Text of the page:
Good growing weather this winter should result in some exceptional fruit and vegetable crops out of California’s Salinas Valley this season.
Monterey County, which encompasses the valley, produced about $2.8 billion worth of vegetables in 2018, the latest year for which statistics are available from the county agricultural commissioner’s office, and just over $1 billion worth of fruit.
Salinas-based Coastline Family Farms will ship about 25 kinds of mixed vegetables, including iceberg lettuce, romaine, romaine hearts, leaf lettuces, broccoli, cauliflower, Brussels sprouts, green onions, kale and spinach this season, said Tami Gutierrez, vice president sales and marketing.
Wet weather during planting and again during harvesting in April could reduce early-season yields and result in scattered quality issues that should be resolved as the season progresses, she said.
Volume at Coastline should be about the same as last year early in the season but likely will be down during the summer as the company cuts back planting because of competition from other growing areas during the peak growing season and because of the impact of COVID-19.
“Due to COVID-19, we have reduced our summer planting because we don’t know what the recovery period is going to be like,” she said.
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Gonzalez, Calif.-based Misionero Vegetables LLC has year-round programs for salads, value-added lettuces and mostly organic vegetables, said Nicole Zapata, marketing manager.
Like many Salinas grower-shippers, the company grows in the desert during the fall and winter and transitions back to the Salinas Valley for spring and summer.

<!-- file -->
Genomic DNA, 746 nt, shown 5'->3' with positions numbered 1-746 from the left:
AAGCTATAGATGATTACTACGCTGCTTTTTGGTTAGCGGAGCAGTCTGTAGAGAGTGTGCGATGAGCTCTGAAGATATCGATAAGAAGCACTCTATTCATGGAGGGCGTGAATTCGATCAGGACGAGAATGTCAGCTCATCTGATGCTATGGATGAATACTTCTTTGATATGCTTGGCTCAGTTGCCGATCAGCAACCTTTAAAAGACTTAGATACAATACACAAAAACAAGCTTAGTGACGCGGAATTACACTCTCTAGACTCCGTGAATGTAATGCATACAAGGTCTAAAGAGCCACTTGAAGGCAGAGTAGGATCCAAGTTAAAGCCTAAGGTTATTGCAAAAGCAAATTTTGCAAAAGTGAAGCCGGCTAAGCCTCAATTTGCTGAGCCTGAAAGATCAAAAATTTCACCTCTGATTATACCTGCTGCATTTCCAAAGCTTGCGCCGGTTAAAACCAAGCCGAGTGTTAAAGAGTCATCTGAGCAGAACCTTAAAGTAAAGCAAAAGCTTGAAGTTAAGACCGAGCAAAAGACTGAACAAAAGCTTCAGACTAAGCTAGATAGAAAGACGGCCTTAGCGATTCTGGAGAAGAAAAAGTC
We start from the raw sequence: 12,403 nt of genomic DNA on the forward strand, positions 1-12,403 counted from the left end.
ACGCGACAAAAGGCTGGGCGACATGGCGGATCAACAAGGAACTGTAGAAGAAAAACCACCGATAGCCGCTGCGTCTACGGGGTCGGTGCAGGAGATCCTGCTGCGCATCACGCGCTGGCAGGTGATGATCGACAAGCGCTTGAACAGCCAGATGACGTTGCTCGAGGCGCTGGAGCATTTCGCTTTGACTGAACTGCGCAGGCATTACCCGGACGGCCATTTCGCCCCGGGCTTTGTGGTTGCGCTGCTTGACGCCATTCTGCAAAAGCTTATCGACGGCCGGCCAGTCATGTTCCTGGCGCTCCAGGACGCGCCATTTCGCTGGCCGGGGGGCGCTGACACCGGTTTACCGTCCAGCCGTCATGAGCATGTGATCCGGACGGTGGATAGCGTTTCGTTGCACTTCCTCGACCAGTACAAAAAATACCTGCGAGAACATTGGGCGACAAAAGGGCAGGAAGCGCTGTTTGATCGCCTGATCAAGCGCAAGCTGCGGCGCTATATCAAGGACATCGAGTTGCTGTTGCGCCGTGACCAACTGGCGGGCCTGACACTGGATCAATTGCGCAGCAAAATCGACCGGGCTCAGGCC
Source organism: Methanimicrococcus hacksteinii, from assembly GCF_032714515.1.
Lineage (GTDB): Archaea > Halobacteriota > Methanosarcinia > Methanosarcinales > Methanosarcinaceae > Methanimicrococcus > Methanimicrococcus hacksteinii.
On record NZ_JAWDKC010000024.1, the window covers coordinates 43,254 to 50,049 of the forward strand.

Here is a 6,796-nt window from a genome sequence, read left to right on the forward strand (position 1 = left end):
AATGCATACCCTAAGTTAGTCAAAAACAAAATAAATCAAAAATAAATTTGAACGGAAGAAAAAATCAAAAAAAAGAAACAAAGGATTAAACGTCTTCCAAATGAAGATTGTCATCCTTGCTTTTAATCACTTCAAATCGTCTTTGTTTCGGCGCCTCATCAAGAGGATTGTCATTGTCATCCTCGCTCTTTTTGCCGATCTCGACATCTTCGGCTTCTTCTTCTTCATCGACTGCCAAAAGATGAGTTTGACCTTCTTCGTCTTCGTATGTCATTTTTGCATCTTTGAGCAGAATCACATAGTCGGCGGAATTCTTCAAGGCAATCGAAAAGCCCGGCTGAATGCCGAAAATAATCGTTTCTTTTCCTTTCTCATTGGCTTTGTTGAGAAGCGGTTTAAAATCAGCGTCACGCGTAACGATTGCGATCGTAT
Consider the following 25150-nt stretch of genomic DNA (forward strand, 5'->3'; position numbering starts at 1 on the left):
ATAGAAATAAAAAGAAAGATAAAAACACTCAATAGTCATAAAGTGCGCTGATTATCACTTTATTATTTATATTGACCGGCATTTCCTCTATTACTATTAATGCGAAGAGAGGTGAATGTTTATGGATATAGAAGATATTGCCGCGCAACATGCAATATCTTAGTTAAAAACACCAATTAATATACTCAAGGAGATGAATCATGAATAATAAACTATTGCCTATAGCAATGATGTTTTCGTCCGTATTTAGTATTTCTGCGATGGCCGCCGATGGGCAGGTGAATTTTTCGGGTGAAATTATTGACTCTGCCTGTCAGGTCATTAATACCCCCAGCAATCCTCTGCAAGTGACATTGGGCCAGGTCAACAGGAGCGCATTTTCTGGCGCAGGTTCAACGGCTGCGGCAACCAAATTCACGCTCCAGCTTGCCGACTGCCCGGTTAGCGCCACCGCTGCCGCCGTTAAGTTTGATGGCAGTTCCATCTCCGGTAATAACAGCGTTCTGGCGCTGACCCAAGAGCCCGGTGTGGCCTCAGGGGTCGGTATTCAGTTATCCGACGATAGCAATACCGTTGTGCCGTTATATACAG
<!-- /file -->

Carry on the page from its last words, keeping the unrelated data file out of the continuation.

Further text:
“Given the current circumstances happening across the globe, we are being mindful of our planting schedule,” Zapata said.
“We’re maintaining retail distribution and anticipating potential bounce back for foodservice sales throughout the summer and fall.”
There were a few weather challenges this winter, Zapata said, but overall, quality is good.
Iceberg lettuce, romaine, romaine hearts, broccoli, cauliflower, green leaf and red leaf are shipping from Salinas-based Bengard Ranch Inc., said Steve Koran, general manager.
The company now has a celery deal in Oxnard that will switch to Salinas in June.
Quality is excellent, he said.
“We didn’t have any disruption with any weather events.”
Product is plentiful, he said, but he added that retail and especially foodservice demand was uncertain in light of the current COVID-19 pandemic.
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“Everybody is rolling along, but the distribution avenues are going to change drastically until restaurants open again,” said Gib Papazian, president of Lucky Strike Farms, Burlingame, Calif.
Although restaurants in California were closed because of the outbreak, more than half were open for takeout orders, he said.
“They’re not doing a brisk business, but they’re doing enough business to keep their place on life support,” Papazian said.
He said he was concerned for independent restaurants.
“Several of them are having a terrible struggle right now,” he said.
Lucky Strike’s foodservice business is “within acceptable risk tolerances,” Papazian said.
“It is still a daily financial challenge collecting money and paying our growers in accordance with our historical practices,” he said. “But we’ll get through it.”
The company handles a full line of vegetables, citrus, some melons and fruit.
“I expect quality is going to be top-notch through the summer,” he said.
The berry deal also was progressing well.
In an April 10 crop update, The Buzz, from Watsonville, Calif.-based California Giant Berry Farms, the company said that Salinas berries should be good quality despite some mid-April showers.
With no rain forecast for the rest of April, Cal Giant was looking forward to “a very rapid increase in production.”
“Our blackberry and raspberry season will also kick off come May and into June,” the company said.
Raspberries were set to begin in the middle of May, and blackberries should be ready for harvest by the middle of June.
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